Dead trees go into everything from your toilet paper to your McDonald's milk shake (thickened with wood flour!). As Jack McEnany writes in Brush Cat, it all starts "with some guy trudging into the woods with a chainsaw." That guy has an increasingly tough job: Climate change has shortened the New England timber season from six months to four, the housing crash has caused the price of lumber to plummet, and logging is America's deadliest occupation, more dangerous than even deep-sea fishing.
Set in the northern woods of New Hampshire, where McEnany has lived for 20 years, Brush Cat is a sympathetic look at the challenges facing this dying American industry. The book is "mainly about people": loggers, mill owners, waitresses at breakfast joints, and a host of others who enable us to use wood and paper, well, like they grow on trees. McEnany's respect for his subjects is reflected in his amusing prose ("Bob used his saw with the authority of a Benihana chef") and his earnest attempt to follow a logger who agrees to have a "yutz like me with him in the woods" only "for as long as we can stand each other."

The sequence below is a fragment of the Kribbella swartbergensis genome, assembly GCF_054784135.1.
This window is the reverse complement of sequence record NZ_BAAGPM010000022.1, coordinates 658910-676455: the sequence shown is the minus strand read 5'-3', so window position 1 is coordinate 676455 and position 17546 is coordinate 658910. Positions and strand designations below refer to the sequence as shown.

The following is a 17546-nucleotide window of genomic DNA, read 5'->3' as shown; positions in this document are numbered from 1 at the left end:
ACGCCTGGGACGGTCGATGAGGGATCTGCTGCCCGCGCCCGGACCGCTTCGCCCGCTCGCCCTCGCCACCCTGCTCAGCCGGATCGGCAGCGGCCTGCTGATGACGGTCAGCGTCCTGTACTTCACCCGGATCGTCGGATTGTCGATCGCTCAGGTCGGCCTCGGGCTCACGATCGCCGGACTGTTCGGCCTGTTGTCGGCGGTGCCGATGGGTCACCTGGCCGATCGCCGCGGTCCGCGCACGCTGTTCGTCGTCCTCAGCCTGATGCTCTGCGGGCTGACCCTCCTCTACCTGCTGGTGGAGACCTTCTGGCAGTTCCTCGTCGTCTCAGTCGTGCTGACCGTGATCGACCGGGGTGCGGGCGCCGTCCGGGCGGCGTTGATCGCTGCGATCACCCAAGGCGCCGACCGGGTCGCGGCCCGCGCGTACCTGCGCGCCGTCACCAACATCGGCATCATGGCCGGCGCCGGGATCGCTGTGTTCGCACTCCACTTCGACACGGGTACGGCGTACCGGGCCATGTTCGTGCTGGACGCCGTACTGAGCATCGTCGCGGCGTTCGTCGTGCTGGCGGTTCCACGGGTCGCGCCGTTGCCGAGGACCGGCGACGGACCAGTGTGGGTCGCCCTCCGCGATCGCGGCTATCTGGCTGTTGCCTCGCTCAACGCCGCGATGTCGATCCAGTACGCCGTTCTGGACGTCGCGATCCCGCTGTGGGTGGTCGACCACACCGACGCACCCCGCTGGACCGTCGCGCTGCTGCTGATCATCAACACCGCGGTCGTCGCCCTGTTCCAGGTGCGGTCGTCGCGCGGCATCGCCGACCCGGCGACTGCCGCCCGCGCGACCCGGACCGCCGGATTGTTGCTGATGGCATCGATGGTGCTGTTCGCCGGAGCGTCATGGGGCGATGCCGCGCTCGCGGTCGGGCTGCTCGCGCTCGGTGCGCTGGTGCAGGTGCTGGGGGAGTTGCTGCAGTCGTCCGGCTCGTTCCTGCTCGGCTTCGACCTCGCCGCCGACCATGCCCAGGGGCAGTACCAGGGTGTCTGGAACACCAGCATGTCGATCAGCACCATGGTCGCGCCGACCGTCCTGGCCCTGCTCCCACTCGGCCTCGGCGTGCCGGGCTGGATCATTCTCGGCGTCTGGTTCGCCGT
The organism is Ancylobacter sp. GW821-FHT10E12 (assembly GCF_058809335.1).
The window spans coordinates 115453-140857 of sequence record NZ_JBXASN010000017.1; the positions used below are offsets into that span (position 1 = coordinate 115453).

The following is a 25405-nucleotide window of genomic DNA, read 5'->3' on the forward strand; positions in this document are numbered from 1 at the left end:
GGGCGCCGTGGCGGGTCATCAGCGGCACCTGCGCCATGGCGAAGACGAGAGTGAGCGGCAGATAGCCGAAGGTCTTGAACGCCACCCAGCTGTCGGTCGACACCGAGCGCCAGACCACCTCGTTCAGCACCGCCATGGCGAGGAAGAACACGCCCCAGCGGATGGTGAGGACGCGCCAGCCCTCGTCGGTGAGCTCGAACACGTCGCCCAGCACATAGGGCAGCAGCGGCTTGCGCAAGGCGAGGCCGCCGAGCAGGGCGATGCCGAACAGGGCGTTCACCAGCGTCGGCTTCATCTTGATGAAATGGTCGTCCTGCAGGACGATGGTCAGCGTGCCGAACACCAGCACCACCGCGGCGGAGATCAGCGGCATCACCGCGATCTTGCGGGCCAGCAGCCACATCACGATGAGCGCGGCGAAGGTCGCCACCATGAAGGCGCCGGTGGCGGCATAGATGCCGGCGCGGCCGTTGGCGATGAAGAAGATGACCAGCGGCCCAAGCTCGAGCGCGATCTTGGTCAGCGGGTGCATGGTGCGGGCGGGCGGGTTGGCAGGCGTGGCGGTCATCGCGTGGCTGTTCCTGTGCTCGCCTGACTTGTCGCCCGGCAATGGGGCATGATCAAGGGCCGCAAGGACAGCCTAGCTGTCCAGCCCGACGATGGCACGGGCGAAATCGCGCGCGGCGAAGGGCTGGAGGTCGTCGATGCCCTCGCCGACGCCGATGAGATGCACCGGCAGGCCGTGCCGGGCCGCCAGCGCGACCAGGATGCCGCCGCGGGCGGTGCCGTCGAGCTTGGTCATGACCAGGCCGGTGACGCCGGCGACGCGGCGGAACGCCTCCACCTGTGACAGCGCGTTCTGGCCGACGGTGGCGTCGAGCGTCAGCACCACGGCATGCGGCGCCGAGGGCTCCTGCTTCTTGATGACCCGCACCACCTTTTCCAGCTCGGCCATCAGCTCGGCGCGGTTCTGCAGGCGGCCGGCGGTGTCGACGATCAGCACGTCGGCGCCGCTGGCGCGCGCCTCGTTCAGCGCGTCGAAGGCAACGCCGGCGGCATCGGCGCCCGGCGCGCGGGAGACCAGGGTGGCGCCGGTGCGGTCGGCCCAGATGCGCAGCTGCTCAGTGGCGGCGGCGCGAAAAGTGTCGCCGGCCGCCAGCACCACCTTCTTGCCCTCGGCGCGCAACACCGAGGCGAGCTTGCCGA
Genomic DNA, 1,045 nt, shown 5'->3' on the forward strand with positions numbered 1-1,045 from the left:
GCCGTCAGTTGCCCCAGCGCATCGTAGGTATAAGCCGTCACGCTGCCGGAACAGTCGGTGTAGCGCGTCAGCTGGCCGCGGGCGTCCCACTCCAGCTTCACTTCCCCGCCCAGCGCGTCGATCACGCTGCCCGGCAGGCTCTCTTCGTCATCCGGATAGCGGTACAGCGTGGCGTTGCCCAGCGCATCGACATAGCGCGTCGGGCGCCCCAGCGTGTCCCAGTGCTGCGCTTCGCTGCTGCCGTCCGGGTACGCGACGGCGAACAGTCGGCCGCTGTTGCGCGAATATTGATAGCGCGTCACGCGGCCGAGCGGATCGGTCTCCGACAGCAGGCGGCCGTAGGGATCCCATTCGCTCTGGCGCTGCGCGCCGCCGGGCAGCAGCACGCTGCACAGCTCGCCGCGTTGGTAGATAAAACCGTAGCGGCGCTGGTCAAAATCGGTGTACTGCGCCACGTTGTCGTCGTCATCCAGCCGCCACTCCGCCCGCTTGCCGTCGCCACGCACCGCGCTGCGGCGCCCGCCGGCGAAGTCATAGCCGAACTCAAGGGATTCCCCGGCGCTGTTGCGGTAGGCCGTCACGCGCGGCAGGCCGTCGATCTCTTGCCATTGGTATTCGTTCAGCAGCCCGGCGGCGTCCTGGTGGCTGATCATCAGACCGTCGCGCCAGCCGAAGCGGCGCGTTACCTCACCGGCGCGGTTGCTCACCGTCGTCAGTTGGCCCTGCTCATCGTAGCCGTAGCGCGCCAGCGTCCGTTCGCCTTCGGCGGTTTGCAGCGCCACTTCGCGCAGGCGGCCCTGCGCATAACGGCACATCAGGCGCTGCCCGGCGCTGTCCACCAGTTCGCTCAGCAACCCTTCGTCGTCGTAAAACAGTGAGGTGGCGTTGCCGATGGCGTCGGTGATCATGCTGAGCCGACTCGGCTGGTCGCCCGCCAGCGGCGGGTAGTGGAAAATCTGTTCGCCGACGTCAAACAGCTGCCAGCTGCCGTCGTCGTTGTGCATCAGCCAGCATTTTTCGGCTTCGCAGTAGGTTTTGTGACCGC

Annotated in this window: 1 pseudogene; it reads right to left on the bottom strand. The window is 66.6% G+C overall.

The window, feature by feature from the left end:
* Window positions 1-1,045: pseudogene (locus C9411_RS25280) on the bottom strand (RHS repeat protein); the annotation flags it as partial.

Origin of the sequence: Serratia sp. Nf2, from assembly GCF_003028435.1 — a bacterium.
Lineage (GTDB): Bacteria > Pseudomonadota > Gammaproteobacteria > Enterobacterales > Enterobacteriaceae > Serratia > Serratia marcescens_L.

Loggers' skills are less in demand now than ever. Not that we're cutting down fewer trees; it's just that fewer Americans are wielding the saws. Machines are doing more of the harvesting, and much of our wood now comes from Siberia and Southeast Asia. In the US, what was once big business is now a novelty. McEnany asks the owner of a mill town turned theme park in Berlin, New Hampshire, about logging's transformation from the state's No. 1 industry to a tourist attraction. "The mill is gone," he says wistfully, but "the memory isn't."